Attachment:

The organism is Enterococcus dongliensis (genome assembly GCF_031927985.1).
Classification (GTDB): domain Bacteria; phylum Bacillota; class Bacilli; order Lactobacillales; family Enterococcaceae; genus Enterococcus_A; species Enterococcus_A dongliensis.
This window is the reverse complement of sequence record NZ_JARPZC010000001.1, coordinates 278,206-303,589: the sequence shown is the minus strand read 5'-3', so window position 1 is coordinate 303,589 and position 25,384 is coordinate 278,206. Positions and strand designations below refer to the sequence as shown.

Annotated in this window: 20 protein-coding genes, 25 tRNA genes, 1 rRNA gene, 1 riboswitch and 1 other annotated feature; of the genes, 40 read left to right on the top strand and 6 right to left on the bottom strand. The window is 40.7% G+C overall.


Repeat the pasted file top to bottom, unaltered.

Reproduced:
The organism is Enterococcus dongliensis (genome assembly GCF_031927985.1).
Classification (GTDB): domain Bacteria; phylum Bacillota; class Bacilli; order Lactobacillales; family Enterococcaceae; genus Enterococcus_A; species Enterococcus_A dongliensis.
This window is the reverse complement of sequence record NZ_JARPZC010000001.1, coordinates 278,206-303,589: the sequence shown is the minus strand read 5'-3', so window position 1 is coordinate 303,589 and position 25,384 is coordinate 278,206. Positions and strand designations below refer to the sequence as shown.

Annotated in this window: 20 protein-coding genes, 25 tRNA genes, 1 rRNA gene, 1 riboswitch and 1 other annotated feature; of the genes, 40 read left to right on the top strand and 6 right to left on the bottom strand. The window is 40.7% G+C overall.